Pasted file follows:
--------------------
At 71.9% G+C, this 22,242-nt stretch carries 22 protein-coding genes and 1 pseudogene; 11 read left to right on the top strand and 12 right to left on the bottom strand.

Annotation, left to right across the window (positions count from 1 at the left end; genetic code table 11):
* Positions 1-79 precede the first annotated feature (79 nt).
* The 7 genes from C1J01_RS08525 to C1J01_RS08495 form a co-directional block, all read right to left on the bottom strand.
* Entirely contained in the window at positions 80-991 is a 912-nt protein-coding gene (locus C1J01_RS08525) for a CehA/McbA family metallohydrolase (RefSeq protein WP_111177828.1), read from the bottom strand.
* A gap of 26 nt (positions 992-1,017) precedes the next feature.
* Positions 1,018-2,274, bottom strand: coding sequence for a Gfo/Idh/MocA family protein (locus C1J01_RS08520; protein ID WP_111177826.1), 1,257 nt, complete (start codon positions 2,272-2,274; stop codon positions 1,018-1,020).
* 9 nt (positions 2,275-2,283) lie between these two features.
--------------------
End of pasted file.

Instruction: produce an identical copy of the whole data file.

At 71.9% G+C, this 22,242-nt stretch carries 22 protein-coding genes and 1 pseudogene; 11 read left to right on the top strand and 12 right to left on the bottom strand.

Annotation, left to right across the window (positions count from 1 at the left end; genetic code table 11):
* Positions 1-79 precede the first annotated feature (79 nt).
* The 7 genes from C1J01_RS08525 to C1J01_RS08495 form a co-directional block, all read right to left on the bottom strand.
* Entirely contained in the window at positions 80-991 is a 912-nt protein-coding gene (locus C1J01_RS08525) for a CehA/McbA family metallohydrolase (RefSeq protein WP_111177828.1), read from the bottom strand.
* A gap of 26 nt (positions 992-1,017) precedes the next feature.
* Positions 1,018-2,274, bottom strand: coding sequence for a Gfo/Idh/MocA family protein (locus C1J01_RS08520; protein ID WP_111177826.1), 1,257 nt, complete (start codon positions 2,272-2,274; stop codon positions 1,018-1,020).
* 9 nt (positions 2,275-2,283) lie between these two features.